a court of equity. Finney v. Cochran, 112.

3. If one buys the defendant's property at sheriff's sale, and ver-
bally agrees to hold it in trust for the defendant, with a right of
redemption within a limited period, it is a contract resting in parol
merely, and not transferring any title in the land. Fox v. Hefner,
372.

TRUSTEE.

ORPHANS' COURT.

UNSEATED LAND.

TREASURER'S SALE, 3, 4.

1. When unseated land is sold for the payment of taxes, the title of
the real owner, whatever it may be, passes to the purchaser, whether
it be assessed and sold in his name, the name of the warrantee or a
stranger, and whether the person in whose name it is taxed and sold
has or has not any title. Strauch v. Shoemaker, 166.

2. An assessment of a tax by some proper authority, is essential to
the validity of a sale of unseated land by the treasurer. Brtvtton v.
Mitchell, 310.

3. A tract of unseated land may be sold by the treasurer for the
non-payment of taxes, upon an assessment made by the commission-
ers, without the intervention of the assessor.

The omission of the commissioners to bid for a tract of unseated
land the whole amount of taxes and costs which may have been as-
sessed upon it, will not avoid the title in the hands of a bond fde pur-
chaser. Devinney v. Reynolds, 328.

4. In an action of ejectment against one who enters without right,
if the plaintiff show that the title to the land in dispute is out of the
commonwealth, that taxes were assessed upon it, and that he holds a
deed of the sheriff who sold it for the non-payment of taxes previously
to the Act of 1815, it is such aprima facie title as puts the defendant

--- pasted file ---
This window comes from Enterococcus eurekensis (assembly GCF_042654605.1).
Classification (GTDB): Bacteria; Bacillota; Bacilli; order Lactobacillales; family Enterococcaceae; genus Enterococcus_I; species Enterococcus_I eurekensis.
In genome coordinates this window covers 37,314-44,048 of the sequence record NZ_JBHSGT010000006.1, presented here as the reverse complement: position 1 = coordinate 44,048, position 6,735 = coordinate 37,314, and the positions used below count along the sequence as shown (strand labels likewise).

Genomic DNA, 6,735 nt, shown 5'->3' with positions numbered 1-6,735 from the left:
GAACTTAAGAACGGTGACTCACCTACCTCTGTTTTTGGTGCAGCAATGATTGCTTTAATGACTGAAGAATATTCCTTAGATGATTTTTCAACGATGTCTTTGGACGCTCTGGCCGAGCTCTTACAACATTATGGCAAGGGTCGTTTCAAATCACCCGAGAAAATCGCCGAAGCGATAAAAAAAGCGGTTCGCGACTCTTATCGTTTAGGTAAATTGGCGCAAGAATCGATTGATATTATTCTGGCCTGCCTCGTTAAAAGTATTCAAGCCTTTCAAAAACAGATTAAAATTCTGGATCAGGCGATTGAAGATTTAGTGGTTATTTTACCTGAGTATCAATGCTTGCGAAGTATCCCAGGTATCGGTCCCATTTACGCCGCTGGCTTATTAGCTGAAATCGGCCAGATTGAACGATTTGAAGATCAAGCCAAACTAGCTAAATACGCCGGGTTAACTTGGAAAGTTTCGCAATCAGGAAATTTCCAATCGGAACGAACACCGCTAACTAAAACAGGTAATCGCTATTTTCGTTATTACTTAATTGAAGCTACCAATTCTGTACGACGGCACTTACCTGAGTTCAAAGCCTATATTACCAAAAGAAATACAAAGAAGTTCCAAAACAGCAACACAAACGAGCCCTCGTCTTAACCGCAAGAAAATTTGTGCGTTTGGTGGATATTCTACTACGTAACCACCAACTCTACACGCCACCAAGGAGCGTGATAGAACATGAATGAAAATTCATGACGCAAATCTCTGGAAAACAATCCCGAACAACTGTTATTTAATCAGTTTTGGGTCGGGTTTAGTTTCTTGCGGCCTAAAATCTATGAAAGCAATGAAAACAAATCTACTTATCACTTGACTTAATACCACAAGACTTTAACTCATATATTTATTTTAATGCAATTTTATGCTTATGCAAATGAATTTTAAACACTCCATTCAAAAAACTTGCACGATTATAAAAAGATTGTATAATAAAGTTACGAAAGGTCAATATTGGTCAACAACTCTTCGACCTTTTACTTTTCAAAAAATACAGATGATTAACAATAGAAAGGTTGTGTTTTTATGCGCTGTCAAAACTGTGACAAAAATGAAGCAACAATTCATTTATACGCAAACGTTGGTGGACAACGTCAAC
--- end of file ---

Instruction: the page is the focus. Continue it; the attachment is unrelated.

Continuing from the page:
to the necessity of showing a better right ; which if he fail to do, the
plaintiff is entitled to recover.

To recover upon a title founded upon a sale for taxes prior to the



INDEX. 695

UNSEATED LAND.

Act of 1815, the plaintiff must show a strict compliance with the re-
quisitions of all the Acts of Assembly authorizing sales in such cases,
or he must show what would amount to an abandonment of the title
by the original owner ; and if it appear that such original owner had
not looked after the land, and had not paid any taxes for it for up-
wards of twenty-one years, it would amount to an abandonment, and
the holder of the tax title would be entitled to recover upon it against
one who showed no title, and was a mere intruder. Fouat v. Ross,
501.

VARIANCE.

A variance between a statutory bond and the requisitions of the law,
is fatal only when the condition would impose a greater burden on the
obligor than the law allows. Commonwealth v. Laub, 261.

VENDOR AND VENDEE.
WITNESS, 5.

1. Articles of agreement for the purchase of land become merged
in the conveyance and thenceforth null and void : there being no alle-
gation of fraud or mistake in the execution of the conveyance. Creigh
v. Beelin, 83.

2. As between a vendor and vendee of land, the acceptance of a
deed and execution and delivery of bonds for the purchase-money,
closes the question upon the agreement, merges it in the conveyance,
and precludes the parties from afterwards claiming, either on the one
side an allowance for a deficiency in the land, or on the other pay-
ment for a surplus. Cronister v. Cronister, 443.

3. In an action of covenant by a vendor against a vendee to com-
pel the payment of purchase-money, upon the pleas of won estfactum
and covenants performed, if the defendant rest his defence upon a de-
fective or encumbered title of the plaintiff, he must make that defence
on the trial of the cause, otherwise he cannot avail himself of it upon
a writ of error. Snevily v. Egle, 480.

4. A sale and delivery of personal property by one in possession
contains an implied warranty of title : and on the issue of property
between two persons claiming, as vendees of the same goods, the ven-
dor cannot be called as a witness, by one, to prove he sold and deli-
vered the goods to him, and not to the other. M'Cabe v, Morehead,
513.

5. A vendor cannot maintain an action to recover the purchase-
money of land, upon a parol agreement of sale, and proof of perform-
ance of the contract on his part : but he may recover damages from
the vendee on the parol agreement. Wilson v. Clark, 554.

VENDUE.

An auction is a sale by consecutive bidding, intended to reach the
highest price of the article, by exciting competition for it ; such only
ie prohibited by the Act of the 2d of April 1830. Hibler v. Hoag.
552.



596 INDEX.

WAGES.

MASTER AND SERVANT.

WAGONER.

A wagoner who carries goods for hire, thereby contracts the
responsibility of a common carrier, whether transportation be his